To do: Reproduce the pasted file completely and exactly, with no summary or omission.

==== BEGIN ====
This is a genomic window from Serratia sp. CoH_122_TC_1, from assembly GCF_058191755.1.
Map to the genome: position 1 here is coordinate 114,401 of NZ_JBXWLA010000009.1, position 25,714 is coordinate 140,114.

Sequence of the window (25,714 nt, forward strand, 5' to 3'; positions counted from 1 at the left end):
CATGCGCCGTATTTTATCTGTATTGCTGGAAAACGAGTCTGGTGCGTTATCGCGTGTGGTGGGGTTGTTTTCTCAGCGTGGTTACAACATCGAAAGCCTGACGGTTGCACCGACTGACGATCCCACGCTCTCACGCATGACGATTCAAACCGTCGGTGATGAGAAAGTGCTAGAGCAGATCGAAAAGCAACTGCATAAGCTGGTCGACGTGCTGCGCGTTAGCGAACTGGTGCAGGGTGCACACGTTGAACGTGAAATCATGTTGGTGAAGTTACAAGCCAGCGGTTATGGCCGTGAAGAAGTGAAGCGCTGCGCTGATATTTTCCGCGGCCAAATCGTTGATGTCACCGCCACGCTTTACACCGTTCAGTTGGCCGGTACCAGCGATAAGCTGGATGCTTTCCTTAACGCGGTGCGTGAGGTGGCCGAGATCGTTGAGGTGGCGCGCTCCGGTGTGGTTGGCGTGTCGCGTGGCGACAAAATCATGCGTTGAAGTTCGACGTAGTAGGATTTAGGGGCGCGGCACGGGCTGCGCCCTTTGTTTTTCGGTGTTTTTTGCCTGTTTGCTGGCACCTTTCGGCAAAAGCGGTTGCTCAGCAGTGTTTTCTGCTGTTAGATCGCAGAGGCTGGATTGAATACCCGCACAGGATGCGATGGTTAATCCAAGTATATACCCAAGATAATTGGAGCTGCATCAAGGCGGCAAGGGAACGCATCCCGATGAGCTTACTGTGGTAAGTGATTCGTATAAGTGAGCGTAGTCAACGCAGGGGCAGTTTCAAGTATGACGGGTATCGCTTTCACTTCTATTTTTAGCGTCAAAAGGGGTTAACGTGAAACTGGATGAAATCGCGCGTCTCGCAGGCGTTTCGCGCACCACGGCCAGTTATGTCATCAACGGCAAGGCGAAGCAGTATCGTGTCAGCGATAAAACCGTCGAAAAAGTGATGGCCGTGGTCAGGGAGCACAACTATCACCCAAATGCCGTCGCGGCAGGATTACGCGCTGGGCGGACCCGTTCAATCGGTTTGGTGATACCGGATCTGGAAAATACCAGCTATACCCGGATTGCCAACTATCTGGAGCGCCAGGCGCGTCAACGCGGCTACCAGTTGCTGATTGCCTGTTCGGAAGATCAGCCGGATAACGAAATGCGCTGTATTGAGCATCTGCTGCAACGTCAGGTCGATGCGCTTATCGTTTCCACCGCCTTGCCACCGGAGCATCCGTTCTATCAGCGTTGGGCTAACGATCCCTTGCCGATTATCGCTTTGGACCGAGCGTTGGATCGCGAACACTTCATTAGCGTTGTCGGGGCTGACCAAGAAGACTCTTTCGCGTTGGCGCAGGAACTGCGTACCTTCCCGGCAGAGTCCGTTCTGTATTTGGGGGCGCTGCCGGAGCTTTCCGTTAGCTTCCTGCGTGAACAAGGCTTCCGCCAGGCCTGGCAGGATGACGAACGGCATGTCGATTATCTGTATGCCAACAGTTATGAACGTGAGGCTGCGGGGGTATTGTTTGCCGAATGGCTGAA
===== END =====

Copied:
This is a genomic window from Serratia sp. CoH_122_TC_1, from assembly GCF_058191755.1.
Map to the genome: position 1 here is coordinate 114,401 of NZ_JBXWLA010000009.1, position 25,714 is coordinate 140,114.

Sequence of the window (25,714 nt, forward strand, 5' to 3'; positions counted from 1 at the left end):
CATGCGCCGTATTTTATCTGTATTGCTGGAAAACGAGTCTGGTGCGTTATCGCGTGTGGTGGGGTTGTTTTCTCAGCGTGGTTACAACATCGAAAGCCTGACGGTTGCACCGACTGACGATCCCACGCTCTCACGCATGACGATTCAAACCGTCGGTGATGAGAAAGTGCTAGAGCAGATCGAAAAGCAACTGCATAAGCTGGTCGACGTGCTGCGCGTTAGCGAACTGGTGCAGGGTGCACACGTTGAACGTGAAATCATGTTGGTGAAGTTACAAGCCAGCGGTTATGGCCGTGAAGAAGTGAAGCGCTGCGCTGATATTTTCCGCGGCCAAATCGTTGATGTCACCGCCACGCTTTACACCGTTCAGTTGGCCGGTACCAGCGATAAGCTGGATGCTTTCCTTAACGCGGTGCGTGAGGTGGCCGAGATCGTTGAGGTGGCGCGCTCCGGTGTGGTTGGCGTGTCGCGTGGCGACAAAATCATGCGTTGAAGTTCGACGTAGTAGGATTTAGGGGCGCGGCACGGGCTGCGCCCTTTGTTTTTCGGTGTTTTTTGCCTGTTTGCTGGCACCTTTCGGCAAAAGCGGTTGCTCAGCAGTGTTTTCTGCTGTTAGATCGCAGAGGCTGGATTGAATACCCGCACAGGATGCGATGGTTAATCCAAGTATATACCCAAGATAATTGGAGCTGCATCAAGGCGGCAAGGGAACGCATCCCGATGAGCTTACTGTGGTAAGTGATTCGTATAAGTGAGCGTAGTCAACGCAGGGGCAGTTTCAAGTATGACGGGTATCGCTTTCACTTCTATTTTTAGCGTCAAAAGGGGTTAACGTGAAACTGGATGAAATCGCGCGTCTCGCAGGCGTTTCGCGCACCACGGCCAGTTATGTCATCAACGGCAAGGCGAAGCAGTATCGTGTCAGCGATAAAACCGTCGAAAAAGTGATGGCCGTGGTCAGGGAGCACAACTATCACCCAAATGCCGTCGCGGCAGGATTACGCGCTGGGCGGACCCGTTCAATCGGTTTGGTGATACCGGATCTGGAAAATACCAGCTATACCCGGATTGCCAACTATCTGGAGCGCCAGGCGCGTCAACGCGGCTACCAGTTGCTGATTGCCTGTTCGGAAGATCAGCCGGATAACGAAATGCGCTGTATTGAGCATCTGCTGCAACGTCAGGTCGATGCGCTTATCGTTTCCACCGCCTTGCCACCGGAGCATCCGTTCTATCAGCGTTGGGCTAACGATCCCTTGCCGATTATCGCTTTGGACCGAGCGTTGGATCGCGAACACTTCATTAGCGTTGTCGGGGCTGACCAAGAAGACTCTTTCGCGTTGGCGCAGGAACTGCGTACCTTCCCGGCAGAGTCCGTTCTGTATTTGGGGGCGCTGCCGGAGCTTTCCGTTAGCTTCCTGCGTGAACAAGGCTTCCGCCAGGCCTGGCAGGATGACGAACGGCATGTCGATTATCTGTATGCCAACAGTTATGAACGTGAGGCTGCGGGGGTATTGTTTGCCGAATGGCTGAA